The University of Texas Health Science Center at Houston
McGovern Medical School
Department of Pathology and Laboratory Medicine
The research in our laboratory is directed at understanding the host proinflammatory response and regulation of cytokines during pathogenic infections. Towards this goal we developed models of tuberculosis to understand development of immune related pathology during disease manifestation. We utilize quantitative immunological methods and RT-PCR to reliably measure both protein and message for cytokines in small tissue samples, and immunohistochemistry and flow cytometry to understand relationships to cellular phenotypes in lung tissue over time. It is our goal to better understand the molecular events involved in host response to infectious agents, so we can target rationale development of effective therapeutics and vaccines to combat disease states. A converging research interest investigates lactoferrin as a natural mediator of immune responses, for utilization in models systems of infection and stress.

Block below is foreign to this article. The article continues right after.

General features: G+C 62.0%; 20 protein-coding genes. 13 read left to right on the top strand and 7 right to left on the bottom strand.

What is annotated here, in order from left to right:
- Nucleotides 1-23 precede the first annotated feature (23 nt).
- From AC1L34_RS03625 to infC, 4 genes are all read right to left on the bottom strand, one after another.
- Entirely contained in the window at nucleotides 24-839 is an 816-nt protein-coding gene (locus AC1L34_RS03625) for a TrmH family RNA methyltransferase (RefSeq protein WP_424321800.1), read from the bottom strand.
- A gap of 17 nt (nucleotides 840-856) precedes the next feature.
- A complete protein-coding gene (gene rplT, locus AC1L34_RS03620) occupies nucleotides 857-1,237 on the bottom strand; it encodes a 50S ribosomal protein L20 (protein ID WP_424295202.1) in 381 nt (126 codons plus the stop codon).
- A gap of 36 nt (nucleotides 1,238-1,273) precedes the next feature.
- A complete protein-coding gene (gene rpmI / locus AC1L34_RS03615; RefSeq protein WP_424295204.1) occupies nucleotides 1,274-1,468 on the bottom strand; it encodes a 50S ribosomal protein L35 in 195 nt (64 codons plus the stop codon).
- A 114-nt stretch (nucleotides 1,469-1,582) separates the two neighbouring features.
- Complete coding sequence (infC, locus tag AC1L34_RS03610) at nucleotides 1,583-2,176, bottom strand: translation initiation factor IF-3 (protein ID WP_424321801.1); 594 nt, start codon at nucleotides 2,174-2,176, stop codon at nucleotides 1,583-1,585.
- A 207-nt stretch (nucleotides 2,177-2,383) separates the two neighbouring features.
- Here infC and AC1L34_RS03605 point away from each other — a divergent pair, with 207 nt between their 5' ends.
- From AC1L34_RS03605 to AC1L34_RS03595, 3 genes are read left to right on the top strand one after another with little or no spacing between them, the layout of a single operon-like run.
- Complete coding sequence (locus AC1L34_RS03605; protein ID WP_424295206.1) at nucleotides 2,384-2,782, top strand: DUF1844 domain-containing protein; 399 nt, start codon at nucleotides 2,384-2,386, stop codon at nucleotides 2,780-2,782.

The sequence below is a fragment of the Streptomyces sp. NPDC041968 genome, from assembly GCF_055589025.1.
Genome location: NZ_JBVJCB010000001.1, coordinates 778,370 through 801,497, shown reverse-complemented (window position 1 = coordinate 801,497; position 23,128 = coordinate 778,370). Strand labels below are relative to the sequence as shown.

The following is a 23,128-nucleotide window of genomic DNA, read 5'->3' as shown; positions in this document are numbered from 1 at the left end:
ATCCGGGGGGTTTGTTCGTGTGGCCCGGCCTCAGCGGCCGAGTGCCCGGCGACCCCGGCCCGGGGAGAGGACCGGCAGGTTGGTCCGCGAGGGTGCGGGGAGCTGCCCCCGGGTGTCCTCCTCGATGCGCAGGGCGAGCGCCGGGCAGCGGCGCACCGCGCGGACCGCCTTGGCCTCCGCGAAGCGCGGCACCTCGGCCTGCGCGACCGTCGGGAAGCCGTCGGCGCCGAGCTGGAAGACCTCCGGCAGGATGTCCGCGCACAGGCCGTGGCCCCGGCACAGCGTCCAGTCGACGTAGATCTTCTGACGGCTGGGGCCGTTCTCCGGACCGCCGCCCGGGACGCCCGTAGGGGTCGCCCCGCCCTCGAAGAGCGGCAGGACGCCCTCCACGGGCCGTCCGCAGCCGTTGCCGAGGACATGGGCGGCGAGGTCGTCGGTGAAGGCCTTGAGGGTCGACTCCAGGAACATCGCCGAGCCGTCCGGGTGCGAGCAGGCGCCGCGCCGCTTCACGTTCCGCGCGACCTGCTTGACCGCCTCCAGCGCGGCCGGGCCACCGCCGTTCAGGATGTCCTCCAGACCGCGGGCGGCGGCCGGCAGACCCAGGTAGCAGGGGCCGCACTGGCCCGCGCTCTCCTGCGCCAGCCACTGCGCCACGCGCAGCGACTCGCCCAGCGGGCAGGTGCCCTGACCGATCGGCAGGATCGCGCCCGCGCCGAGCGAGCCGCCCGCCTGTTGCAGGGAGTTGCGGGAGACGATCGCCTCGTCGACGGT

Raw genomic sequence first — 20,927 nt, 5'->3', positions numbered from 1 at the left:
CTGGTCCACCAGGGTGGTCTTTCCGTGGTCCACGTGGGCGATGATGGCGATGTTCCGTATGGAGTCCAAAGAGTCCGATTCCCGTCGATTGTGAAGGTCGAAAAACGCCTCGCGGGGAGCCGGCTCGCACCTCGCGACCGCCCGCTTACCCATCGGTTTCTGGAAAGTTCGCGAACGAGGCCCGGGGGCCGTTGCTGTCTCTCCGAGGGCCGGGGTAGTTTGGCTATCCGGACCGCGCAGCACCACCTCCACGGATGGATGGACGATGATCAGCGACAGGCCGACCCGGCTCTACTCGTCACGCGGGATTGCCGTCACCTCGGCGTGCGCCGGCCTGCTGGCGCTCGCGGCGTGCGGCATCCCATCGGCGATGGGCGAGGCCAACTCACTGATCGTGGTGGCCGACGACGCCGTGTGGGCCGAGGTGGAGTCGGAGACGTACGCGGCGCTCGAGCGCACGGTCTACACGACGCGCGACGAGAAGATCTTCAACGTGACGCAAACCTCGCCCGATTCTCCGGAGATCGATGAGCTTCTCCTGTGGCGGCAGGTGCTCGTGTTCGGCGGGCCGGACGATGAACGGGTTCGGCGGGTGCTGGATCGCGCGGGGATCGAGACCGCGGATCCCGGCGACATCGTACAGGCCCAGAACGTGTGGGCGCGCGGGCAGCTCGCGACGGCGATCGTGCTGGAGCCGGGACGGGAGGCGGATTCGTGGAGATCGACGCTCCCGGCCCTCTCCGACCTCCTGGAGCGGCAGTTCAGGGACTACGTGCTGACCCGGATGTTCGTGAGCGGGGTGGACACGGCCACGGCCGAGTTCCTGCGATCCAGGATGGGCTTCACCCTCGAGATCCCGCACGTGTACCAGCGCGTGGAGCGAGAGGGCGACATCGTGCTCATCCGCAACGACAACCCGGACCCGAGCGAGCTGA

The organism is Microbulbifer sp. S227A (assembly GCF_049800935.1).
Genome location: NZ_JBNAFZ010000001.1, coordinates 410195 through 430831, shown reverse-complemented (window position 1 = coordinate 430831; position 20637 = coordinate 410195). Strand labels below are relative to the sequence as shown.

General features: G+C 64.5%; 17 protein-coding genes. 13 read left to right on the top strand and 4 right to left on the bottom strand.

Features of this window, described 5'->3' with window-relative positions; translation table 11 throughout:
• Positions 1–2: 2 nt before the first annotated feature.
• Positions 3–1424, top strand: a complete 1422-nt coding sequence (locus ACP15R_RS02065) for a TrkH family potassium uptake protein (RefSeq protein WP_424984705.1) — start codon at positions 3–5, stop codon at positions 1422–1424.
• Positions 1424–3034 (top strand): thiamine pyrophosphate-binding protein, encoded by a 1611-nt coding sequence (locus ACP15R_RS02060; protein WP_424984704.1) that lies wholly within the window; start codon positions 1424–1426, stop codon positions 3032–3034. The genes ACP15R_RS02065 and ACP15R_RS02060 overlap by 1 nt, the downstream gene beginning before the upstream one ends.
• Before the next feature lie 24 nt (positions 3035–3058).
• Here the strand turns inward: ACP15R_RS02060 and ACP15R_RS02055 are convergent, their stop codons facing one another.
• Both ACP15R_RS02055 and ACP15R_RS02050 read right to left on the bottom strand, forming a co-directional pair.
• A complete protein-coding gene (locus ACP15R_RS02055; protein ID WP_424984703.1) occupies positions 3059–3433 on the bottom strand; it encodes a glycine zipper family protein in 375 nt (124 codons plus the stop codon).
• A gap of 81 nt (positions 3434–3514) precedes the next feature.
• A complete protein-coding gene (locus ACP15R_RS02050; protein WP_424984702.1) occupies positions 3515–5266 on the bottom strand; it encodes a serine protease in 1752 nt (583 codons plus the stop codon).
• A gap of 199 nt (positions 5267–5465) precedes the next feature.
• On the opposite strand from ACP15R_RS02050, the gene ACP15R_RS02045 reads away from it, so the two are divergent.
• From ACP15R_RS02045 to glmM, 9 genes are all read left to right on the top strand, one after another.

Determination of the roles of specific immune cells in response to mycobacterial glycolipids, and understanding how responses contribute to development of disease states during clinical tuberculosis.
Design and use of immune modulators (such as lactoferrin) to drive vaccine responses which elicit protection against infection and also limits development of infection-related immunopathology.
Education & Training
PhD, University of Massachusetts, 1991